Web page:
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Mercedes-AMG G 63 2021 – ROUES.ca

The Mercedes-Benz G-Class has to be one of the most remarkable vehicles of all time, not because of the revolutionary technology it represents (although there is a bit of it) or any stylistic homerun that tried to be copied since. (also questionable, but bear with me) but because of what he did not do: and that has changed a lot since he started serving as part of the Shah of Iran’s personal armada in 1979, that infamous year in Iranian history.

So Mercedes – where the Shah was a major shareholder – went ahead and spawned the Geländewagen, which translates to ‘terrain vehicle’, although the former looks a lot cooler. They It has sort of been done since (it’s the oldest Mercedes model after the Unimog truck), to the point that the Canadian military itself continues to use the military version in its fleet to this day. Just like a handful of other countries including Greece, Norway, Belgium, Australia and of course Germany.

The AMG G 63 you see here, of course, is about as far removed from the military version as it gets when it comes to the G-Class. The huge 22-inch wheels (which don’t seem as big as the numbers on the suggest thanks to the great ride height and the gap between the tire and the mudguard) wrapped in Pirelli Scorpion Zero rubber, bright red brake calipers with “AMG” plastered on them, two side tailpipes of the two sides, dark almost limo-tinted side windows and silver bash guards underneath – all scream “civilian specification.” Except the painting. The ‘deep green’ ‘seen here does a pretty good job of showcasing the military origins of the G-Class’; on top of that, he looks damn good and has turned heads everywhere I’ve been. Indeed, if The Hulk was a car, it probably would be this one.

Inside it’s more or less the same, but before you get in you need to of course unlock it and the sound those locks make when you fold the keychain is unlike anything you’ve got. already seen from a car – normally we’re talking about the shifting action of a car sounding like a gun bolt; with the G-Class, it is the locks that recall this noise and it is strong. The lights will flash when you fold the lock, but it is not necessary; you can hear those damn locks going on a block away. Just be sure to push these doors firmly when closing to make sure those heavy locks hit their latches in the first place.

Open the same worker as Jeep Wrangler-esque doors and you’re greeted with patented Mercedes luxury but with a bit of a twist. You see, the Black Fiddleback open pore leather from my tester (yes, I don’t know either) is part of the “G manufaktur”. line that offers a number of interior finishes specific to the G-Class. The exterior paint, in this case, is also part of this line. Indeed, the black brown leather looks fantastic and complements the exterior paint perfectly.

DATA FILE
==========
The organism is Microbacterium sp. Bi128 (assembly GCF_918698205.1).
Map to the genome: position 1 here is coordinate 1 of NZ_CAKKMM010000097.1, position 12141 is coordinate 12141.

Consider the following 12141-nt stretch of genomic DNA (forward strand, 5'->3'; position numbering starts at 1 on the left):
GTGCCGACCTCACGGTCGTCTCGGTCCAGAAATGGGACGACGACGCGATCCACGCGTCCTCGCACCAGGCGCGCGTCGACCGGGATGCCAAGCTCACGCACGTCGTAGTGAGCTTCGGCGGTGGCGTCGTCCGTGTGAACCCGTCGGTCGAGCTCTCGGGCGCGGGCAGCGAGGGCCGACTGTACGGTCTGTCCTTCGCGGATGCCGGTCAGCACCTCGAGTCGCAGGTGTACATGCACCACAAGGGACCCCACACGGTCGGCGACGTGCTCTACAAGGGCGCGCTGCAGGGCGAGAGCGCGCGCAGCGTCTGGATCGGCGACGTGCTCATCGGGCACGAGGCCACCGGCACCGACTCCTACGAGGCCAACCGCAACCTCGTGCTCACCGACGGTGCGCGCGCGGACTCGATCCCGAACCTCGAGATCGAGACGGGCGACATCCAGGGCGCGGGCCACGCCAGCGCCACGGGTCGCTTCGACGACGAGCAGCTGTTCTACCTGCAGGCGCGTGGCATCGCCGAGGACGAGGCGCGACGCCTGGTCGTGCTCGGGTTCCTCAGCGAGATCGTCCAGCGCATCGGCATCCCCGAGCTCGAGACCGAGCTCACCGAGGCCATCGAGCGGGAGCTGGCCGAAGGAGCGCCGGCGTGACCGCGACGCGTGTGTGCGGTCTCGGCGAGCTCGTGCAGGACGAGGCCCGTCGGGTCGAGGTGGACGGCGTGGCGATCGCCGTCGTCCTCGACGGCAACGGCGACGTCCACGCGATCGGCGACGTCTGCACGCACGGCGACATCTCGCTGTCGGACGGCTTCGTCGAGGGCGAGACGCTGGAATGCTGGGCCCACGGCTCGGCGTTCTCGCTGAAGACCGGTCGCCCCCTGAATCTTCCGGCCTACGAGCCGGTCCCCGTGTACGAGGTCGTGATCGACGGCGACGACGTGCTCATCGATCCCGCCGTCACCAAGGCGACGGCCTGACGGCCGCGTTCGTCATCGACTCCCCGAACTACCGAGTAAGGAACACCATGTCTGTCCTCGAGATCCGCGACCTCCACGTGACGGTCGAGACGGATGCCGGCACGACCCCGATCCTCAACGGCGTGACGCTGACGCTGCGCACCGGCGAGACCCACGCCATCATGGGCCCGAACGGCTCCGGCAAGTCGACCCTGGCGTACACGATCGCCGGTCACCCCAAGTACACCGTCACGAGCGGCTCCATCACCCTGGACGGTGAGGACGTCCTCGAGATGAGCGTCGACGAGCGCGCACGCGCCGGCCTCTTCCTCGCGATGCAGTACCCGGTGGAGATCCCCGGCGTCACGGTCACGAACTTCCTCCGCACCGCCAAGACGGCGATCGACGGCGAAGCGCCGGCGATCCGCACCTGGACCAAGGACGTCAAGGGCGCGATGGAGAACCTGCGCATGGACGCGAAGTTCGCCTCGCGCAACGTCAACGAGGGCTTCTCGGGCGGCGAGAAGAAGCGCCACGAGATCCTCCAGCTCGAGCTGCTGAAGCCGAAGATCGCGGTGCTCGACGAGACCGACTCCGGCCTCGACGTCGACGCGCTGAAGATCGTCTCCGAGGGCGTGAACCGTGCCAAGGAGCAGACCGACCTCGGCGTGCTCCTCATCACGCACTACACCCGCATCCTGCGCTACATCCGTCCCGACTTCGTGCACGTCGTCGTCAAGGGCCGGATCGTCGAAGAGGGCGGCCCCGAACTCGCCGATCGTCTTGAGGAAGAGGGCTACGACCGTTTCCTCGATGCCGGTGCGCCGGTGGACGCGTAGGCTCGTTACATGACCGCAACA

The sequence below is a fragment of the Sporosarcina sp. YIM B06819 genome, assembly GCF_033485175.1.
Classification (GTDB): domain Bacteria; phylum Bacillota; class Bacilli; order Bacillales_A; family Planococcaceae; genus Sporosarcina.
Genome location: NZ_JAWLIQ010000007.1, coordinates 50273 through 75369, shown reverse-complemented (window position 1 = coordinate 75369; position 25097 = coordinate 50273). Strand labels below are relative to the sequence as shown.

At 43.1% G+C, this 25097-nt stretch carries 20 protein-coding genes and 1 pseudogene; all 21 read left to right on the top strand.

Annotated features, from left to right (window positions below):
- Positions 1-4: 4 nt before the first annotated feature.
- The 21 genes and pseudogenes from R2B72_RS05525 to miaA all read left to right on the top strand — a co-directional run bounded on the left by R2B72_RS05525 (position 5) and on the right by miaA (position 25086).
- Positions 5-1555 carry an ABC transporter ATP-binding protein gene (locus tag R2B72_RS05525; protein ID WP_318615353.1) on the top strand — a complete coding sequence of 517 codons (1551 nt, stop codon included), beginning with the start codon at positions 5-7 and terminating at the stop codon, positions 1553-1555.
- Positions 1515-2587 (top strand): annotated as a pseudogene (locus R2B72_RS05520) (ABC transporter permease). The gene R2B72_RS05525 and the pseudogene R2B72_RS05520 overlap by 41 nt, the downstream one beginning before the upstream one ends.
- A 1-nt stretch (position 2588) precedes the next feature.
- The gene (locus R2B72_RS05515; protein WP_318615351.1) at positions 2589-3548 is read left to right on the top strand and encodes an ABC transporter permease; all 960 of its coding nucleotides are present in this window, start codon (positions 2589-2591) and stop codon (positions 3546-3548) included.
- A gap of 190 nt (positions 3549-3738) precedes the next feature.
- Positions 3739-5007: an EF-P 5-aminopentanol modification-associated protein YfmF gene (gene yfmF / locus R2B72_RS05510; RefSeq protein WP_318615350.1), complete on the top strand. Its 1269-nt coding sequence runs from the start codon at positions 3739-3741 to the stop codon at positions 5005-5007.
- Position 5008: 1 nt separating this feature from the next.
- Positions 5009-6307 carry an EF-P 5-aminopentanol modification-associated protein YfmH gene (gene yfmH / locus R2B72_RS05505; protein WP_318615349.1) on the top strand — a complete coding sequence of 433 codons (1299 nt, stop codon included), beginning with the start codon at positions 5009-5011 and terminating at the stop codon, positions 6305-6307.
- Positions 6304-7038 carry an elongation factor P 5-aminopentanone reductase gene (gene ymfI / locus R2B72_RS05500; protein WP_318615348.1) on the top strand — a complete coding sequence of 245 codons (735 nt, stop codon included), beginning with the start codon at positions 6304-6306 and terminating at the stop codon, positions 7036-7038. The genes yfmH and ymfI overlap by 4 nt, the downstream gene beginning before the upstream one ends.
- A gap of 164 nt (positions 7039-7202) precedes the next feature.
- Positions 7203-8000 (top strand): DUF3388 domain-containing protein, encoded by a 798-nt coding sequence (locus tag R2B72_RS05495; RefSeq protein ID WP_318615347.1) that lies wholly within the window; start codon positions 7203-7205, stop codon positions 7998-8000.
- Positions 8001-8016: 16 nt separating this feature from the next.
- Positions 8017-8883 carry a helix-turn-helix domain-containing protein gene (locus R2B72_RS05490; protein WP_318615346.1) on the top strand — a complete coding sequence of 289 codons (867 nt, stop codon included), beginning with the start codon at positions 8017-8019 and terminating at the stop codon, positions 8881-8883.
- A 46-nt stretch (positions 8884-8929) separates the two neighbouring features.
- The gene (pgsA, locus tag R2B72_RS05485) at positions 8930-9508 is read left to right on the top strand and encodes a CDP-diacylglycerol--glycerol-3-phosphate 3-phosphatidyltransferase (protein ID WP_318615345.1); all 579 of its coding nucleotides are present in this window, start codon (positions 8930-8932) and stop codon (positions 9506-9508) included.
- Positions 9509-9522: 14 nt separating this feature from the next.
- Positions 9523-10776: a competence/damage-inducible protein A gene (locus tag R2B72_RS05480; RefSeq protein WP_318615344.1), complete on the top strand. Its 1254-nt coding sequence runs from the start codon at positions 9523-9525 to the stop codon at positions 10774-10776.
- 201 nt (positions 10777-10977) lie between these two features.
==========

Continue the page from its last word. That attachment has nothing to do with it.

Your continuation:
Otherwise, it’s normal modern Benz business here; Fully digital editable gauge cluster and infotainment display, vent medallions, analog clock at the center of everything, steering wheel with more buttons than the Texas Instruments you had in high school, and centralized touchpad controller. Everything is very chic, very modern and the way you can access the gauge cluster menus with a numeric keypad on the left wheel spoke and the infotainment screen (including Apple CarPlay) with a corresponding button on the straight spoke is a good way to do things, once you get used to it.

There are, however, some things that are a bit harder to get used to.

It should come as no surprise that the ceiling height is ample – just look at the height of this roof! – but the legroom in the front and rear isn’t really enough for such a big vehicle because you sit so straight and are surrounded by vertical panels everywhere. I never quite freed my right knee from having to be pressed firmly against the lower dash. The placement of the interior door handle has never been natural either; it is too far back on the door panel and too close to the leg, forcing users to contort their wrists in a somewhat uncomfortable manner to release it.

2021 Mercedes-Benz G63